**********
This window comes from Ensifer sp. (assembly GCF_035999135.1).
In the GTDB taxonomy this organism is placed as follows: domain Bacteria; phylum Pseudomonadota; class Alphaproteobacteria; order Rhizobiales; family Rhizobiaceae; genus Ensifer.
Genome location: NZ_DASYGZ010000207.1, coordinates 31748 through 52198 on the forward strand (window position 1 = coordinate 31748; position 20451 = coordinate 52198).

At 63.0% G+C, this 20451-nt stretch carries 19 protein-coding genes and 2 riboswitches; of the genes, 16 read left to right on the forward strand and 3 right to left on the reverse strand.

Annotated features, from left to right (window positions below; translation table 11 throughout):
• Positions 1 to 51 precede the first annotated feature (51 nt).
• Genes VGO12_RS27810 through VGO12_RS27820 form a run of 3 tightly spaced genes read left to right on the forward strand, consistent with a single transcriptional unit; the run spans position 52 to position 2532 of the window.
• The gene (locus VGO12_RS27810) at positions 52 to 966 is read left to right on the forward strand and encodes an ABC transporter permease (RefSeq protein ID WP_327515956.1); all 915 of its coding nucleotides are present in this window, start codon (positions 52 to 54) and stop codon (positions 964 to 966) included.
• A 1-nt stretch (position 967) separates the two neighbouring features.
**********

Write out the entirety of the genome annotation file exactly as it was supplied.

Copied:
This window comes from Ensifer sp. (assembly GCF_035999135.1).
In the GTDB taxonomy this organism is placed as follows: domain Bacteria; phylum Pseudomonadota; class Alphaproteobacteria; order Rhizobiales; family Rhizobiaceae; genus Ensifer.
Genome location: NZ_DASYGZ010000207.1, coordinates 31748 through 52198 on the forward strand (window position 1 = coordinate 31748; position 20451 = coordinate 52198).

At 63.0% G+C, this 20451-nt stretch carries 19 protein-coding genes and 2 riboswitches; of the genes, 16 read left to right on the forward strand and 3 right to left on the reverse strand.

Annotated features, from left to right (window positions below; translation table 11 throughout):
• Positions 1 to 51 precede the first annotated feature (51 nt).
• Genes VGO12_RS27810 through VGO12_RS27820 form a run of 3 tightly spaced genes read left to right on the forward strand, consistent with a single transcriptional unit; the run spans position 52 to position 2532 of the window.
• The gene (locus VGO12_RS27810) at positions 52 to 966 is read left to right on the forward strand and encodes an ABC transporter permease (RefSeq protein ID WP_327515956.1); all 915 of its coding nucleotides are present in this window, start codon (positions 52 to 54) and stop codon (positions 964 to 966) included.
• A 1-nt stretch (position 967) separates the two neighbouring features.